Shipping in the Arctic
- The Northwest Passage (Canada) would save two weeks in travelling time versus the Panama Canal.
- the Northern Sea Route (Russia) is already in use by commercial ships.
What WWF is doing
- Mapping data on Arctic species, ecosystems, cultures and industry that will help us make concrete policy recommendations pertaining to Arctic ship traffic.
- Advocating for a strong Polar Code, currently under discussion in the International Maritime Organization, which will set legally binding environmental requirements for all ships in the Arctic.
- Working to establish PSSAs (particularly sensitive sea areas) to protect vulnerable areas from shipping activities
Our vision for Arctic shipping
- Ships venturing into Arctic waters must be prepared for Arctic conditions, especially those carrying ecologically hazardous cargos.
- Operational practices for ships operating in Arctic waters should include measures forbidding the discharge of ballast waters in Arctic areas to prevent the introduction of alien species.
- These measures need to be backed up with monitoring and enforcement.
Shipping news from WWF
Drifting Barge Brings Arctic Council Opportunity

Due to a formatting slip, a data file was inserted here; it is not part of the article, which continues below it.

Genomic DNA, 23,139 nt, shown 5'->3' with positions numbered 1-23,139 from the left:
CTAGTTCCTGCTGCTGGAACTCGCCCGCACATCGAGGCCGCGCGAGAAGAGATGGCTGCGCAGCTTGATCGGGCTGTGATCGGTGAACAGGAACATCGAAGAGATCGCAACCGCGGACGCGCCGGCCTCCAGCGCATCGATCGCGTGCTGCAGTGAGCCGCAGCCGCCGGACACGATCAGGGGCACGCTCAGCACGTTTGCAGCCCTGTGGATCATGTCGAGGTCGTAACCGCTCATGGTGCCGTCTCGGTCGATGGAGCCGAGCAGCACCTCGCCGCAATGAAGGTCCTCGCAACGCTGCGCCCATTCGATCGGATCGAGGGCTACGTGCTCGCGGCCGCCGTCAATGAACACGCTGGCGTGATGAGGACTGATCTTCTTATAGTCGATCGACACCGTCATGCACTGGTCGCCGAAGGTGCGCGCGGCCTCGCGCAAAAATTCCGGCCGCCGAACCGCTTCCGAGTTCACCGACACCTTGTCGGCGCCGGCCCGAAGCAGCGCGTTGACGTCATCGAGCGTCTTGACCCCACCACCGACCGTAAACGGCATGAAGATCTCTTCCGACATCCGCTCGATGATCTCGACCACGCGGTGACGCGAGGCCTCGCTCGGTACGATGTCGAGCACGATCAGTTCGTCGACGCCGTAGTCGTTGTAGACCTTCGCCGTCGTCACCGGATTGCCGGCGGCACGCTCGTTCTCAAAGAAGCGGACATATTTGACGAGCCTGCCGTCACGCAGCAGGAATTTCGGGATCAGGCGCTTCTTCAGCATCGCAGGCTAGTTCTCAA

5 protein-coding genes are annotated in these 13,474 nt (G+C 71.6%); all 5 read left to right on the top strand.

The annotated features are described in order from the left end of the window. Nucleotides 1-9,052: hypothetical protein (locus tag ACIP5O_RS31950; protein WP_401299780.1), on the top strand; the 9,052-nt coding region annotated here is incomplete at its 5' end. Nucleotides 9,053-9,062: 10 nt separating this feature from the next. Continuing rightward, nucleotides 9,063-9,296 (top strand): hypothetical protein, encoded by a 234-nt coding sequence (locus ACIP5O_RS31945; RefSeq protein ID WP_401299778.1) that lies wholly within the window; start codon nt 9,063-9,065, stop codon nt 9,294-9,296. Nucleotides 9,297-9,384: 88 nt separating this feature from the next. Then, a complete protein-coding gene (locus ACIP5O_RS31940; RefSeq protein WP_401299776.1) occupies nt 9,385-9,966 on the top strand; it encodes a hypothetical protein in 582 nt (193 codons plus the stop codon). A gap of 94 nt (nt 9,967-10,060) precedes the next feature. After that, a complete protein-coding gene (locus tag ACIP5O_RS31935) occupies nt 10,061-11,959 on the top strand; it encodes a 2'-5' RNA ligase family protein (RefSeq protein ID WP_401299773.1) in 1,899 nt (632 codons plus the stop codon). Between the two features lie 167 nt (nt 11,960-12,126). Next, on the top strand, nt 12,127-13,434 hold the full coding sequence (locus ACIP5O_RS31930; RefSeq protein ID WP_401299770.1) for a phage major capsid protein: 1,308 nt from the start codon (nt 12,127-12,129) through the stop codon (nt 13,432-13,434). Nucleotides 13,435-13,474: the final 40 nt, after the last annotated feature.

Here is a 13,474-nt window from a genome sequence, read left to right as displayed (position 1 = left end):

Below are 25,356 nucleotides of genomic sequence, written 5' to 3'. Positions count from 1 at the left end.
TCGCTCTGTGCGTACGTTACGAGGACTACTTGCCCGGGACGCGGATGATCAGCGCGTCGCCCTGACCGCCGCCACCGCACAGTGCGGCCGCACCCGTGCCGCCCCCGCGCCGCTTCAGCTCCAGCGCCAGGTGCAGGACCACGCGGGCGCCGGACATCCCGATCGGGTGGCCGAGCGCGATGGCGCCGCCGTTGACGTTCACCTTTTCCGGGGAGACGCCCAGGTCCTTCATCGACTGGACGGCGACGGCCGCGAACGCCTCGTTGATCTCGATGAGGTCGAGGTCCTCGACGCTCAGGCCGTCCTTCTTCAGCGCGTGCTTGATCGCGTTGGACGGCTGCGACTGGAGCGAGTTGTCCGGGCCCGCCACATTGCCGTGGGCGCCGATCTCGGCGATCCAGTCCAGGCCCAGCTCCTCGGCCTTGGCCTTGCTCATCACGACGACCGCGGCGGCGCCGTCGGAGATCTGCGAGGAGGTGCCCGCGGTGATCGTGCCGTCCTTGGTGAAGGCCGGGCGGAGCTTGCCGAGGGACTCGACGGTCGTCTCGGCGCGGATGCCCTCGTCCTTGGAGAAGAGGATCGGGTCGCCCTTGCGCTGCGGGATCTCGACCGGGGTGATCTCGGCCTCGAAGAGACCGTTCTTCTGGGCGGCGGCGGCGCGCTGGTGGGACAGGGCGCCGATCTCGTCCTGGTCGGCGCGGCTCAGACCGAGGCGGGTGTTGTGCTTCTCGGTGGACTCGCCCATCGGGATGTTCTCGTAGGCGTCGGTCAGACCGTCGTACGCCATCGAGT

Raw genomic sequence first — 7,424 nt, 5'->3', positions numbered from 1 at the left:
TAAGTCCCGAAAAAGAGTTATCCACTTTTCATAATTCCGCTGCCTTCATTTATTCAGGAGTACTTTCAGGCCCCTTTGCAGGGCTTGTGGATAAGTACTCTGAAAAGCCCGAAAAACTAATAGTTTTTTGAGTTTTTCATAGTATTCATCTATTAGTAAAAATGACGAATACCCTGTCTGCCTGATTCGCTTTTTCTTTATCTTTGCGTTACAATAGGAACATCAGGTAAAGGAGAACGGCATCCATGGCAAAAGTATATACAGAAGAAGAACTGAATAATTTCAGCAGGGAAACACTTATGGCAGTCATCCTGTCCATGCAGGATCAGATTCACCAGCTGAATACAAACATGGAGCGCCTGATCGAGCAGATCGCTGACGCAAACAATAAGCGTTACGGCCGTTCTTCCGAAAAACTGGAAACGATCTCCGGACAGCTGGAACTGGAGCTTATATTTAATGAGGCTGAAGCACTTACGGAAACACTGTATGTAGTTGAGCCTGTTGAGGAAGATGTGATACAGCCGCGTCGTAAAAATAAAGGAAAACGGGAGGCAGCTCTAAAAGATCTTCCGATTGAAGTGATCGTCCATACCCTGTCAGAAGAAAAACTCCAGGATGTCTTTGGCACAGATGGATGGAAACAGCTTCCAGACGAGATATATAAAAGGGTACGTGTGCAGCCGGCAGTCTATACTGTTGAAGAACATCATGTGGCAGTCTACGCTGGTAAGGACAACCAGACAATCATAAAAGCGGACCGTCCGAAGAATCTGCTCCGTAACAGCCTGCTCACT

As an abandoned, fuel-laden barge crosses icy Arctic borders, WWF is calling on the Arctic Council ...
Arctic Council states must lead on strengthening Arctic shipping rules
Arctic states and Arctic Council observer states must step up at their meeting next week to address ...
New Arctic Economic Council could be a missed opportunity
A new coalition of Arctic businesses, established today at an Arctic Council meeting in ...
Remembering the Arctic’s most traumatic tanker spill
The Exxon Valdez tanker spewed more than 41 million litres of oil into Prince William Sound, ...
Filling holes in polar shipping rules
The recent announcement that insurer Lloyds of London is adopting its own Arctic shipping ...
WWF launches the full version of its interactive map on nature and risk in the Arctic
Explore the Arctic on the new ArkGIS map.